Celebrating Dr. Charles Frazier Stanley
On Tuesday, April 18, Dr. Charles Stanley passed away at the age of 90. Known to audiences around the world through his wide-reaching TV and radio broadcasts, Stanley modeled his 65 years of ministry after the apostle Paul’s message in Acts 20:24: “Life is worth nothing unless I use it for doing the work assigned me by the Lord Jesus—the work of telling others the Good News about God’s mighty kindness and love.”
Born Sept. 25, 1932, at the height of the Great Depression, in Dry Fork, Virginia, Stanley was raised by a single mother after his father died when Stanley was only nine months old.
After receiving a call to ministry at the age of 14, Stanley earned a Bachelor of Arts from the University of Richmond in Richmond, Virginia, and a Bachelor of Divinity at Southwestern Theological Seminary in Fort Worth, Texas. He later went on to earn the distinctions of Master and Doctor of Theology from Luther Rice Seminary in Atlanta.
It was 1971 when Stanley assumed his longtime role as senior pastor of First Baptist Atlanta. The following year, he launched his foray into broadcast ministry with a 30-minute program, The Chapel Hour, on Atlanta-area TV stations WXIA and WANX (now WGCL).
The Chapel Hour—renamed In Touch with Dr. Charles Stanley—went nationwide in 1978 after the Christian Broadcasting Network contacted Stanley, looking for a practical Bible-teaching program for its new satellite distribution network. At no cost to First Baptist Atlanta, the broadcast grew from 16,000 local viewers to a nationwide audience in just one week. Stanley was the country’s longest-serving pastor with a continuous weekly broadcast program.
By 1982, In Touch Ministries was incorporated and the In Touch radio broadcast entered syndication. During the 1980s, the In Touch program penetrated almost every major market in the United States, reaching more than 1 million households. At the time of his death, Stanley’s messages were heard in more than 127 languages around the world via radio, shortwave, the Messenger Lab project, or TV broadcasts.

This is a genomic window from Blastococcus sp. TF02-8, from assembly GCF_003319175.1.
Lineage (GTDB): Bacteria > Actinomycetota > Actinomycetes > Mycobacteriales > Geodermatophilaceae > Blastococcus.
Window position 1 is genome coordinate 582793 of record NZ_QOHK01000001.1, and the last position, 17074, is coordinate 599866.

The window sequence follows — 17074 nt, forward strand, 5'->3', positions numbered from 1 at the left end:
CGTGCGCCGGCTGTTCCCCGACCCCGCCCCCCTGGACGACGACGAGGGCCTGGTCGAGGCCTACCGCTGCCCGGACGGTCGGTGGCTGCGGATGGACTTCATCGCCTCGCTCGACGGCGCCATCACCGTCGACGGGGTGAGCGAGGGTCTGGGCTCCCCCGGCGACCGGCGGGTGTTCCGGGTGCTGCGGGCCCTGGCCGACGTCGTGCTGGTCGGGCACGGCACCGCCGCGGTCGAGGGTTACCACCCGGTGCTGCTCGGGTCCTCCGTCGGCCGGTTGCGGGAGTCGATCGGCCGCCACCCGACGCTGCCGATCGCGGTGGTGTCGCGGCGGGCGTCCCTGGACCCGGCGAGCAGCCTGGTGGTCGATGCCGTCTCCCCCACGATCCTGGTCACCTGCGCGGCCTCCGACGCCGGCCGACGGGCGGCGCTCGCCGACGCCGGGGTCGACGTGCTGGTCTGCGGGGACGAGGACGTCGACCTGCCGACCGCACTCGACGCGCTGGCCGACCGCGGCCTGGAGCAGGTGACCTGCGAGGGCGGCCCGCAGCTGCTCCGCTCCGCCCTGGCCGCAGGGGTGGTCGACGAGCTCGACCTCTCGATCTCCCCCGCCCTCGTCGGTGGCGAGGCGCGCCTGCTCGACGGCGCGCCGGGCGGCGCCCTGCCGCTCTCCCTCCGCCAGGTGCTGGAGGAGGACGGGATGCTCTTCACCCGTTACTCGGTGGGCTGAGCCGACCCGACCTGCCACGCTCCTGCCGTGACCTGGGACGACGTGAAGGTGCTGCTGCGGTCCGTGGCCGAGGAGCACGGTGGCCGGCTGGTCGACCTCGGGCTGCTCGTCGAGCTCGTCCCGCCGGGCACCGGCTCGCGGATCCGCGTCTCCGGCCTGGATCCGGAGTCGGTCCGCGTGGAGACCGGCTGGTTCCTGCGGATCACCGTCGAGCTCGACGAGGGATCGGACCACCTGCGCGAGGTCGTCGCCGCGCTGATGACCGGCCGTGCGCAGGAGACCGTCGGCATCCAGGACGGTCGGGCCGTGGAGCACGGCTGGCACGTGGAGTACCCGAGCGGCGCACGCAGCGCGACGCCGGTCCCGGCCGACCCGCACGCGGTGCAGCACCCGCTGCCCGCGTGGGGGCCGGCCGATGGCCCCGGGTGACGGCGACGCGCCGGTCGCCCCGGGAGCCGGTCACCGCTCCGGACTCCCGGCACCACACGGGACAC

Believing, as he often said, that people are to “obey God and leave all the consequences to Him,” Stanley focused his preaching on practical, Christ-centered, biblically based principles for everyday life. Many of his messages incorporated the 30 Life Principles that guided his life and helped him grow in his knowledge, service, and love of God. Other messages tackled such topics as parenting, finances, personal crises, emotions and relationships, prayer, and the character of God. Not having sought out the public spotlight, Stanley was a pastor who happened to be on TV, focused on teaching others how to seek and obey God through adversity and personal hardships.
Notable organizations and publishers honored Stanley throughout his long ministry. Stanley served two terms as president of the Southern Baptist Convention in 1985 and 1986. In 1988, he was inducted into the National Religious Broadcasters Hall of Fame for the consistent excellence of his broadcast, and leadership in the realm of Christian TV and radio. Religious Heritage of America named him Clergyman of the Year in 1989, an award that recognizes pastors who strive to make Judeo-Christian principles part of America’s daily life. In 1993, the NRB honored In Touch with the Television Producer of the Year award, and in 1999, with the Radio Program of the Year award. Most recently, Stanley was recognized for selling more than 10 million copies of his more than 70 books, the latest of which was published in 2023.
He was known, too, for his love of photography. Stanley’s images from his personal travels fill the walls of In Touch Ministries’ Atlanta headquarters and inspire program viewers to explore the beauty of God’s creation.
In September 2020, Stanley transitioned to the role of pastor emeritus of First Baptist Atlanta after serving 50 years as senior pastor.
Stanley is survived by his son Andy Stanley, founding and senior pastor of North Point Ministries; daughter Becky Stanley Broderson; six grandchildren; two great-grandchildren; and half-sister Susie Cox. His former wife, Anna Johnson Stanley, preceded him in death. In lieu of flowers, the family asks that donations be made to In Touch Ministries.
A memorial site can be found here.